Oracle CEO Mark Hurd recently commented that the toughest job in corporate America is the CIO’s and that “this is the most challenging time in history to be a CIO, because in order to survive, organizations need to embrace new technologies at an unparalleled pace. But by the same token, CIOs have never had a better opportunity to add value to their organizations—if they embrace the challenge.”
And with this comment comes Oracle’s fourth annual list of the major challenges and opportunities global CIOs will face in the coming year.
In Forbes Magazine Bob Evans from Oracle predicts that he can “see that future coalescing around four key activities or attributes that world-class CIOs are embracing”:Watch Full Movie Online Streaming Online and Download
- Creators of a new cultural outlook of aggressive possibilities, of new products and services, and of new capabilities, all of which are essential building blocks in their company’s digital transformation;
- Evangelists for cloud computing and its transformative potential, for social business, for data-driven decision-making, and for digital-first thinking throughout the organization;
- Transformers of corporate culture as IT pivots from reactive responder to aggressive innovator; from “you’ll take what we give you” to “we’ll accelerate and enhance your initiatives”; and from analog paper-based processes to digital workflows and collaborative approaches driven by data;
- Accelerators of everything from product development to procurement, and from decision-making to deployment of resources as the epochal shift to cloud computing liberates huge chunks of IT budgets and paves the way for truly customer-centric business.
And Oracle built their Top 10 Strategic CIO Issues for 2016 around those four core attributes of the culture-warrior CIO—one who’s also a transformative advocate for customers.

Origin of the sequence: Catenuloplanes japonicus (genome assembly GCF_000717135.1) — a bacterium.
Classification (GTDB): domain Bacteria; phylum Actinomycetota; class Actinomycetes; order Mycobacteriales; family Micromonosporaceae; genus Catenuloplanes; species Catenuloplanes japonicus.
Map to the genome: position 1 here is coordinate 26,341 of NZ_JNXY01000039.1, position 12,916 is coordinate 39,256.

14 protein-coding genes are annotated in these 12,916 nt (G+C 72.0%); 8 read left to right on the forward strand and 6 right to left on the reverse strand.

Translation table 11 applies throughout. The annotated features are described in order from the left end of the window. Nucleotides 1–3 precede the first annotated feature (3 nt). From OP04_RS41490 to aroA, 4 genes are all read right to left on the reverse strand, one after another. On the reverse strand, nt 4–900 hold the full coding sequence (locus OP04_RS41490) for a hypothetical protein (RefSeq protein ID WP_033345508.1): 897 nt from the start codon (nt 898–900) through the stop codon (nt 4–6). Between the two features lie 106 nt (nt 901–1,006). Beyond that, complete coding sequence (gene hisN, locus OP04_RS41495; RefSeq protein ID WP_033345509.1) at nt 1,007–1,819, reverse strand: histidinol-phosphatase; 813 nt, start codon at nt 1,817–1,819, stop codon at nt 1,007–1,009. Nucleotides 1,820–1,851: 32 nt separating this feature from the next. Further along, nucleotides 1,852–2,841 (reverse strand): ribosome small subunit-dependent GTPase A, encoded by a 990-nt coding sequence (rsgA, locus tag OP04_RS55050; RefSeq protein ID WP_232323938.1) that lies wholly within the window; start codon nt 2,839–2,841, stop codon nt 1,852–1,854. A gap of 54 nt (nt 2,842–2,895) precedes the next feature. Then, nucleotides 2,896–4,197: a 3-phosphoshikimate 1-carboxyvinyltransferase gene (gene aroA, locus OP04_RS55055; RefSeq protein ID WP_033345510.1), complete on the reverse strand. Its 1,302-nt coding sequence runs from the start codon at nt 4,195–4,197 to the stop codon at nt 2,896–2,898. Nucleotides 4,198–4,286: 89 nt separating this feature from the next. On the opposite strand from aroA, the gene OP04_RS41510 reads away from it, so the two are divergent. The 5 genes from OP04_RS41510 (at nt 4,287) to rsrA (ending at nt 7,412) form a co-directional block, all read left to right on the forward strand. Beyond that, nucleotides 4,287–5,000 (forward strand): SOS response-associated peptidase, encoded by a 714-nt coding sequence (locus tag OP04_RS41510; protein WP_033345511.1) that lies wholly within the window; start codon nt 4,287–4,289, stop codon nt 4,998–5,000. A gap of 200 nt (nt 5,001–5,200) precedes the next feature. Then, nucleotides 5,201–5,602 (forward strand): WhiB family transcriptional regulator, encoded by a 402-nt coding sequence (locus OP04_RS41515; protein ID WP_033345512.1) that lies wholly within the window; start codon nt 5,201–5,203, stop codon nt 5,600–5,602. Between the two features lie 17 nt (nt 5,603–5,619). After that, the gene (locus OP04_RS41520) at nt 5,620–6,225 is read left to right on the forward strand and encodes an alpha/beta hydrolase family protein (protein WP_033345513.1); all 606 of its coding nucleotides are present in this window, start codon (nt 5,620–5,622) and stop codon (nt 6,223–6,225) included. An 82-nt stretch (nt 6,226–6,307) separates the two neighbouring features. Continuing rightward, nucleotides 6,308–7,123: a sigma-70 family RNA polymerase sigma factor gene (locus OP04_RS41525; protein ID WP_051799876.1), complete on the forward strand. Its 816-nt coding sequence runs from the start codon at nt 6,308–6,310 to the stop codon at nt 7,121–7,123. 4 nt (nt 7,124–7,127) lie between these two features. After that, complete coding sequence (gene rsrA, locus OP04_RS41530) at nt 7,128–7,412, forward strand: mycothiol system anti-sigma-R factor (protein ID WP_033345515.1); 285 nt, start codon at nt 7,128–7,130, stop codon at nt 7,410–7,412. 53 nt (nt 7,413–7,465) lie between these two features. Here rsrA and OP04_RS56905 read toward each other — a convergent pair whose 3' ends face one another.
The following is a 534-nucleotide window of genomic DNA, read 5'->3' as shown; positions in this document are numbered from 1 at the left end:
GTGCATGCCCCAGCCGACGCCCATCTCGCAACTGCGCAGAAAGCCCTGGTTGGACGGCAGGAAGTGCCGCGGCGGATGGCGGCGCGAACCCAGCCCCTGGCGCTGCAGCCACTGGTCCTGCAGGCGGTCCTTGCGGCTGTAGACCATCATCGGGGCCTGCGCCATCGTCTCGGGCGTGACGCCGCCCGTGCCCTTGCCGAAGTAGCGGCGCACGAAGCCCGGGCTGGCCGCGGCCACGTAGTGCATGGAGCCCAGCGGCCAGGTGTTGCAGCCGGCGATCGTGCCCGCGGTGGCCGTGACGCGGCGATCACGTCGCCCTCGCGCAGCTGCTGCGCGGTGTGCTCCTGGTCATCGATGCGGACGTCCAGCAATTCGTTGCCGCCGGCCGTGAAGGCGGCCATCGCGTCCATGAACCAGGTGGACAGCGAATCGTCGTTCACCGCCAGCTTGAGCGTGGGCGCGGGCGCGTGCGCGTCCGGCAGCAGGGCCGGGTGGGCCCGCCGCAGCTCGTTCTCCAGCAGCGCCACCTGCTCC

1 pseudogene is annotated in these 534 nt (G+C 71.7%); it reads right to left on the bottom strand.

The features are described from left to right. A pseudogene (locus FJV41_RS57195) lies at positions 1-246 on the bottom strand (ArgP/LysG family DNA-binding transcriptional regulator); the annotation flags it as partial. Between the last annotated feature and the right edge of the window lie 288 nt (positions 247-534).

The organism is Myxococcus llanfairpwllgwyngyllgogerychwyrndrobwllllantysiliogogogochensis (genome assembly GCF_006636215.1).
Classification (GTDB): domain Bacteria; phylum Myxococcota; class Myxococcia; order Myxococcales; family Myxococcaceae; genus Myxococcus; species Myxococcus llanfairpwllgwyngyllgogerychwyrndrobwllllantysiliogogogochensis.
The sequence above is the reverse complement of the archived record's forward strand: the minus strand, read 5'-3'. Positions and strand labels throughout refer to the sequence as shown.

Top 10 Strategic CIO Issues for 2016
- Create New Revenue Streams. The digitization of our everyday lives opens up huge possibilities for IT-inspired innovation in new products, new services, new data-as-a-product offerings, and other innovations that enhance customer engagement while also boosting revenue.
- Create a New Can-Do Culture. Cloud computing and the ongoing explosion of social/mobile services offer CIOs superb building blocks for demonstrating to business units around the world that the IT organization has permanently shed its “Dr. No” persona, with the initials “IT” now representing what the CIO’s team really stands for: innovation/transformation.
- Create Dazzling—and Relevant—New Apps. What percentage of the IT organization is now focused on building customer-centric apps? How does that figure compare to last year? How much will it grow in 2016? World-class CIOs will find ways to transform their teams into engines of customer engagement, with app creation at the center.
- Evangelize the Business Benefits of Cloud Computing. Are you talking to the CMO about SOA, or about the lifetime value of customers? In the cloud, product-development cycle times are shorter, customer trends can be spotted more quickly, top performers can co-create career-development plans, and the CFO can stop being a historian. Are you telling these stories clearly and passionately?
- Evangelize the Power of Digital Business. As GE CIO Jim Fowler noted above, the marriage of digital capabilities with traditional products and services opens up big possibilities for creating new value for customers—new insights into how products are performing, which new services are most profitable, where to promote certain products at certain times, and which high-performing people are at risk of leaving.